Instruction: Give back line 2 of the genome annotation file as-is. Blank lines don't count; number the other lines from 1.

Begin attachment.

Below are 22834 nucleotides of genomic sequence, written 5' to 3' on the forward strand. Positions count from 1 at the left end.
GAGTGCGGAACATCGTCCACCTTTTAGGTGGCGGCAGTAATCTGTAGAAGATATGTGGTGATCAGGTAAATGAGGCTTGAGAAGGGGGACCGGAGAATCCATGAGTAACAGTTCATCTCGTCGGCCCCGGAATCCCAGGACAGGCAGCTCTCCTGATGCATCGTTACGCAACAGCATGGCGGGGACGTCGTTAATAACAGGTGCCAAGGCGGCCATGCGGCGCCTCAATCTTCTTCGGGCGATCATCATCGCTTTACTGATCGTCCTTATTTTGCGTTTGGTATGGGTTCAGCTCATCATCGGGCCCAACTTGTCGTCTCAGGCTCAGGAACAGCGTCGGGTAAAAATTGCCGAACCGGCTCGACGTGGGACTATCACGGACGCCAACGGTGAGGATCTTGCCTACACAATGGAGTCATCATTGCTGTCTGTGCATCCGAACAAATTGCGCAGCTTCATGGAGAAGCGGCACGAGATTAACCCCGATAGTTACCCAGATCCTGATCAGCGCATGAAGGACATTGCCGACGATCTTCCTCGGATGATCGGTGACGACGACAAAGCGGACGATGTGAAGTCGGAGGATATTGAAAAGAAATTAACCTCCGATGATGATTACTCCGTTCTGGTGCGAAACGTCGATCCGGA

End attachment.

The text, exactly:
GAGTGCGGAACATCGTCCACCTTTTAGGTGGCGGCAGTAATCTGTAGAAGATATGTGGTGATCAGGTAAATGAGGCTTGAGAAGGGGGACCGGAGAATCCATGAGTAACAGTTCATCTCGTCGGCCCCGGAATCCCAGGACAGGCAGCTCTCCTGATGCATCGTTACGCAACAGCATGGCGGGGACGTCGTTAATAACAGGTGCCAAGGCGGCCATGCGGCGCCTCAATCTTCTTCGGGCGATCATCATCGCTTTACTGATCGTCCTTATTTTGCGTTTGGTATGGGTTCAGCTCATCATCGGGCCCAACTTGTCGTCTCAGGCTCAGGAACAGCGTCGGGTAAAAATTGCCGAACCGGCTCGACGTGGGACTATCACGGACGCCAACGGTGAGGATCTTGCCTACACAATGGAGTCATCATTGCTGTCTGTGCATCCGAACAAATTGCGCAGCTTCATGGAGAAGCGGCACGAGATTAACCCCGATAGTTACCCAGATCCTGATCAGCGCATGAAGGACATTGCCGACGATCTTCCTCGGATGATCGGTGACGACGACAAAGCGGACGATGTGAAGTCGGAGGATATTGAAAAGAAATTAACCTCCGATGATGATTACTCCGTTCTGGTGCGAAACGTCGATCCGGA